- Magnitude 26.8, meaning it is probably 30 to 45 kilometers in diameter (larger if its surface is dark, smaller if it's bright)
- Orbit is circular (eccentricity = 0.04) and near the plane of the ecliptic (inclination = 2.5°), making it a Cold Classical Kuiper belt object
- It takes about 300 years to orbit the Sun
- New Horizons will fly past it in early January 2019, at a distance of 43.4 AU from the Sun
- The flyby altitude has not yet been chosen, but it will be "a lot closer" than the Pluto flyby altitude of 12,500 kilometers, "as close as the nav team will let us go."
Things we don't know yet about 2014 MU69, but which New Horizons should be able to tell us:
- Surface composition
- Does it have satellites?
What happens after the flyby? Unfortunately, even if Hubble surveys continued, they would be very unlikely to yield another reachable object after 2014 MU69. The little world is at the edge of the classical Kuiper belt; beyond that, the space around the Sun is far more empty.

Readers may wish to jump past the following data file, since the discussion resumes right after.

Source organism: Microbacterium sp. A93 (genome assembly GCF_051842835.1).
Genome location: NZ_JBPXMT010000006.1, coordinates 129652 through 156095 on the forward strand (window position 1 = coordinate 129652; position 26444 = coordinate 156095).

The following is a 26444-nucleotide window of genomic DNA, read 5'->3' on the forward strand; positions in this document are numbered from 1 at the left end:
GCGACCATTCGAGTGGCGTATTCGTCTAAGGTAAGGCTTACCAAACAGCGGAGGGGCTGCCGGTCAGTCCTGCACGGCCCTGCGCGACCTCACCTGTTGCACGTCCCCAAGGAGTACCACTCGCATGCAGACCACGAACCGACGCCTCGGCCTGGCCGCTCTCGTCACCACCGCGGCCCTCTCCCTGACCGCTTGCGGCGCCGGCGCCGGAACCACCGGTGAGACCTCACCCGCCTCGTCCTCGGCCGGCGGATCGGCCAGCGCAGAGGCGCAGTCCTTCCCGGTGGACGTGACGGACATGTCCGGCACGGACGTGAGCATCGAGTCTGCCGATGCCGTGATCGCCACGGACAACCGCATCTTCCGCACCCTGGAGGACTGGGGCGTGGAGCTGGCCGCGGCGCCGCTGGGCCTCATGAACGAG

But in between returning all the Pluto flyby data and encountering MU69, New Horizons will have opportunities to capture distant images of 10 to 20 other Kuiper belt worlds too distant for close flybys. They will never be more than points of light to New Horizons, but just as astronomers have been doing on Earth since the beginning of human thought, New Horizons team members will be learning about the solar system from the motions and variations in those points of light. We can learn their color, which hints at their surface composition; we might get more detailed spectral information on their color. We can see if their brightness varies as they rotate, to learn about the patchiness of their surfaces. We can look for companion points of light, to see if they have satellites -- and if they do, we can learn their masses. If we're very lucky, we'll see them occult background stars, or see binary pairs eclipsing each other.
So New Horizons has a lot of new science to do -- but it has to finish returning its priceless Pluto data to Earth first. Last week, principal investigator Alan Stern announced that the transmission of the browse data set -- including lossy-compressed versions of all the images taken by the LORRI and MVIC cameras -- will begin on September 5. So get ready for exciting new photos from the third zone of the solar system!